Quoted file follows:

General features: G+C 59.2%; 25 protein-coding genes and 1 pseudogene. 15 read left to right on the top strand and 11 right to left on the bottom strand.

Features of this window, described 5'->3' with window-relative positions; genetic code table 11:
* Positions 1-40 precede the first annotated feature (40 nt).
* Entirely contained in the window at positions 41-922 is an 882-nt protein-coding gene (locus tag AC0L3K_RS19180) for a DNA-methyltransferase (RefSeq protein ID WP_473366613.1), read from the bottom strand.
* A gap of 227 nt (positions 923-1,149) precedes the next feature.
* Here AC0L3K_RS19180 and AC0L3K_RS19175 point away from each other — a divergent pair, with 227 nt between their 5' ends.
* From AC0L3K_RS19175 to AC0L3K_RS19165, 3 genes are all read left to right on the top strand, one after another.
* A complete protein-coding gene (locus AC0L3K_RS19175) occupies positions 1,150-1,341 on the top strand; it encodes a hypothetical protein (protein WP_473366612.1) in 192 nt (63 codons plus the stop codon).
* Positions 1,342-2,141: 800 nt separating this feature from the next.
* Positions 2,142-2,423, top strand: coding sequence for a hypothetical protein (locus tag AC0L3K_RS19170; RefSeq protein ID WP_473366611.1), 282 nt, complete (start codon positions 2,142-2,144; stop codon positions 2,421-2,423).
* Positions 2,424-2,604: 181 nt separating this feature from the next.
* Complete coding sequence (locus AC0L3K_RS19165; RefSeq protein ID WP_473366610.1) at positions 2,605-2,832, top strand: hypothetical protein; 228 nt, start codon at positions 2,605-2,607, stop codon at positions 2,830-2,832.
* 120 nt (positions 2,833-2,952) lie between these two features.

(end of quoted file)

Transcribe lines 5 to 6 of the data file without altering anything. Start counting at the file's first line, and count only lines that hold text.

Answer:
* A gap of 227 nt (positions 923-1,149) precedes the next feature.
* Here AC0L3K_RS19180 and AC0L3K_RS19175 point away from each other — a divergent pair, with 227 nt between their 5' ends.